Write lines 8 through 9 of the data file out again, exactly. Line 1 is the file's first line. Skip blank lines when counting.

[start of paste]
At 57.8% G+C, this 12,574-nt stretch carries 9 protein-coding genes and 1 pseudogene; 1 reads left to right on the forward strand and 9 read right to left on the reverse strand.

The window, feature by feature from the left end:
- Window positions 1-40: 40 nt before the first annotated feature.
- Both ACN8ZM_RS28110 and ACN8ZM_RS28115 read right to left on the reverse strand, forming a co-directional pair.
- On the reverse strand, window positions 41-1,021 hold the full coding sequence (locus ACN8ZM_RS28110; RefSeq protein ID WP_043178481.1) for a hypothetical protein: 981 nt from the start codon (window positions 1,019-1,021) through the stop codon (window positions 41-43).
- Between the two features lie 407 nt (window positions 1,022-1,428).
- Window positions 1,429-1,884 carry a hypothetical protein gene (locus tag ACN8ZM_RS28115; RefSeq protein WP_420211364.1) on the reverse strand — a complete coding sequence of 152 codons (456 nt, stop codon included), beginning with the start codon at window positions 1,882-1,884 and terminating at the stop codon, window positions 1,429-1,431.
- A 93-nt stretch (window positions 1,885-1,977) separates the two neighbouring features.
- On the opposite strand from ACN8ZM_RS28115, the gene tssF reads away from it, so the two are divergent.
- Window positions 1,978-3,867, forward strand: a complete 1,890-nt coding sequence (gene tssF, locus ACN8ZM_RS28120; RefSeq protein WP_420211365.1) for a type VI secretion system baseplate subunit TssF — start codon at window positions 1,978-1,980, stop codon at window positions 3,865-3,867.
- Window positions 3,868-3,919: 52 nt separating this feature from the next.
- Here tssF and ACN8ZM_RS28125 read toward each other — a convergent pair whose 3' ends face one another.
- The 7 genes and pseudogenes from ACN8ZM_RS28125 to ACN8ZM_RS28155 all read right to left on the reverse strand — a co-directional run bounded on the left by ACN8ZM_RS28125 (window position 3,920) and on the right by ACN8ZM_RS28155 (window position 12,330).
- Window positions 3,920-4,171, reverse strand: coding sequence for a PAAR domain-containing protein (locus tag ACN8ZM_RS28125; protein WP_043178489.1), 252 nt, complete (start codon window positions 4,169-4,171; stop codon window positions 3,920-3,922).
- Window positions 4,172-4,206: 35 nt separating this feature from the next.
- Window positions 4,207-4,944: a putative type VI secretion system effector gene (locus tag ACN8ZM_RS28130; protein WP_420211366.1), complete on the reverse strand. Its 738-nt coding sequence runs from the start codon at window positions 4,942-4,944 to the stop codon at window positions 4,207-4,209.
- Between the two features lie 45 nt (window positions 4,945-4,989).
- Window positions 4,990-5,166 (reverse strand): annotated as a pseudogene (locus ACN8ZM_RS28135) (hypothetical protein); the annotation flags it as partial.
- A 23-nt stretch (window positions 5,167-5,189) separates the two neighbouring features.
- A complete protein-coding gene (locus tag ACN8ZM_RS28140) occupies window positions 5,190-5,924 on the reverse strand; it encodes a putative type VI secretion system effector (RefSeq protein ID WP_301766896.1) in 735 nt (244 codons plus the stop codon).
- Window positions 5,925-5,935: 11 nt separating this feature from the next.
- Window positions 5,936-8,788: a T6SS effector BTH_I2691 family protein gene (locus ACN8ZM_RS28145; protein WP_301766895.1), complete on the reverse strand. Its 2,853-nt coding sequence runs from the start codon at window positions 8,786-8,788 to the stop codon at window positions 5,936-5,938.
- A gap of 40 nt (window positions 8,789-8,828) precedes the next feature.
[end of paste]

- A 93-nt stretch (window positions 1,885-1,977) separates the two neighbouring features.
- On the opposite strand from ACN8ZM_RS28115, the gene tssF reads away from it, so the two are divergent.